This week I acquired Classic Secrets of Magic by Bruce Elliott.

As a writer Bruce Elliott had many faults. His ability varied on each work he wrote and the stories he wrote for The Shadow Magazine, when Walter Gibson would be on holiday, are considered the worst of all the Shadow stories in style and content. The phrase ‘Homer nods’, which refers to when a writer’s standard slips down to far below his or her best, can be applied to Elliott’s work with an unkind frequency. This would not be a big deal with the many magicians who write magazine articles about magic or pen their on book on the subject. They are magicians first and writers second. Elliott, however, was an author who wrote mystery fiction, science fiction and television screenplays. He was also one of the editors of the magic magazine The Phoenix. It is reasonable to expect a more consistent standard in his writing. To throw even more mud, he was published by main stream publishers who should have pointed out his lapses before they were published, providing Elliott with the opportunity to correct them.

So, with these faults, why are his magic books of any value? Quite simply, it’s the magic they contain. Once in a while, not too often to be a problem, his explanations can be as clear as mud but, usually, overall the magic is good quality. In this particular book Elliott’s few unclear moments are made even worse by the illustrations that accompany them. A lot of magic books in the past have ‘stylized’ or cartoon style artwork. This is usually not a problem except when sleight of hand is being illustrated. The unnamed artist (possibly Stanley Jaks) uses an unrealistic style where fingers appear to either be made of rubber and form strange contorted positions or the fingers are bizarrely long as if illustrating sleight of hand for orangutangs. A small number of the illustrations are just plain wrong in what they are supposed to depict and so it is best to rely on Elliott’s text.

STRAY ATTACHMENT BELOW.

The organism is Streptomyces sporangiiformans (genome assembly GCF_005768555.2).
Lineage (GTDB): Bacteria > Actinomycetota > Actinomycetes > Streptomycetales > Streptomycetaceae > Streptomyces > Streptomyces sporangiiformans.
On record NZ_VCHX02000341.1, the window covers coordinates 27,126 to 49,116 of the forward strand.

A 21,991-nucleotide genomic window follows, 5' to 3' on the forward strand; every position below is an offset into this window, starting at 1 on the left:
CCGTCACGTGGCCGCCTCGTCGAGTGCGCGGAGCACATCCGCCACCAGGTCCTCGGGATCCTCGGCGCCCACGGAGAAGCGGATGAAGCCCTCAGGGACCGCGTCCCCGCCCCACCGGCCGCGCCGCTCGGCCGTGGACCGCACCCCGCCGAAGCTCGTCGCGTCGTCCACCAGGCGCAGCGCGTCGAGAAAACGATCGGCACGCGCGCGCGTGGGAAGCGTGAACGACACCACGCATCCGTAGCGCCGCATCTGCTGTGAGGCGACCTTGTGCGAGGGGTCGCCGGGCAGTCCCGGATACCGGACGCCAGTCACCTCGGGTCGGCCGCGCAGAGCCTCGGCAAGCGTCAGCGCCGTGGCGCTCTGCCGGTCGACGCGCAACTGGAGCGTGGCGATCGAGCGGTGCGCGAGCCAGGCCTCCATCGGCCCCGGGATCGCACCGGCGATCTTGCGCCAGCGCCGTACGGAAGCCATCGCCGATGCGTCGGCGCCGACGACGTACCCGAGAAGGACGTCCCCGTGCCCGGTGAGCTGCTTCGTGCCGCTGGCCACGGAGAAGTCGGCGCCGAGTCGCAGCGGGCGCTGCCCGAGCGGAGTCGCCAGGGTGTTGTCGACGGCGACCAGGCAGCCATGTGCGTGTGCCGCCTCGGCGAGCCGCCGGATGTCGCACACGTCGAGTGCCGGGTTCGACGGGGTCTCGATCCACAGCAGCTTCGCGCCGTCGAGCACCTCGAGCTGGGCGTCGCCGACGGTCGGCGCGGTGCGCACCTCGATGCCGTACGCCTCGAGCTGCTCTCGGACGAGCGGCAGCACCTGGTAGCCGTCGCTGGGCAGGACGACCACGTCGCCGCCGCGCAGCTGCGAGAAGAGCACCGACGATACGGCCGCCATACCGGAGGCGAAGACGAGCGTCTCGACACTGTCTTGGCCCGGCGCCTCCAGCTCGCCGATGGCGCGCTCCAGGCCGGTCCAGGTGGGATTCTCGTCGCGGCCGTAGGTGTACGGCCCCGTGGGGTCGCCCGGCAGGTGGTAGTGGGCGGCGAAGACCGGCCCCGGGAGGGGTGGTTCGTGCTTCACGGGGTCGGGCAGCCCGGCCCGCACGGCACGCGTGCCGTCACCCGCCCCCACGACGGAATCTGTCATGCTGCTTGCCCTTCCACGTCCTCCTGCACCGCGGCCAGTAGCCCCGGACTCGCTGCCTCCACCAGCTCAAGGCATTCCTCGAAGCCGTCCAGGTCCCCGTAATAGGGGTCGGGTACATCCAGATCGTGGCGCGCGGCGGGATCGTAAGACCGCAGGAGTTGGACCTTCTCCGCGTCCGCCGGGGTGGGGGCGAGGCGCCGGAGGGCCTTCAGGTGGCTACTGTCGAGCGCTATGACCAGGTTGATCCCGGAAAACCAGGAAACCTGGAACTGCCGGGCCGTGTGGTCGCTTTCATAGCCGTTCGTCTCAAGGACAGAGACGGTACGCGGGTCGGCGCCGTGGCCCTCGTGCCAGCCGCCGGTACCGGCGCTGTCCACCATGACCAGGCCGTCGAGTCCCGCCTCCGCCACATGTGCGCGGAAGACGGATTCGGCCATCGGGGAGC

Despite its faults, I like this book. It goes over some of the classics of magic and provides, what were then, up to date additions to their performance – as well as the handling of various tricks by (his then) contemporary magicians. The latter, of which I wish there were more, provides details about the acts of performers of that time and their personal ‘twists’ to some well known magic tricks.

Although I’ve criticised Elliott, don’t be put off reading his material. In the greater part of his writings he explains quality magic with an easily understood straightforwardness. The rare hiccup in meaning can be overcome with a little thought and the correct props at hand to follow his words.

Tragically, Elliott was only in his fifties when he died. He was hit by a taxi and the accident left him in a coma. He died about four months later.

Thursday, 1 April 2010

This Only Works on One Day of the Year.

Write down a three digit number. Each digit must be different. The difference between the first and last digit must be great than one. This is number ‘A’. Reverse the order of the digits of ‘A’ to create a second number. This is number ‘B’. Subtract the smaller number from the greater. You now have a third number, ‘C’. Reverse the digits of ‘C’ to create a fourth number, ‘D’. Add ‘C’ and ‘D’ together. The result is number ‘E’. Multiply ‘E’ by 1,000,000. The result is number ‘F’. Subtract 966,685,433 from ‘F’.

Substitute the digits with the appropriate letter from the following list: 1=L, 2=O, 3=F, 4=I, 5=R, 6=P, 7=A. Read the result backwards.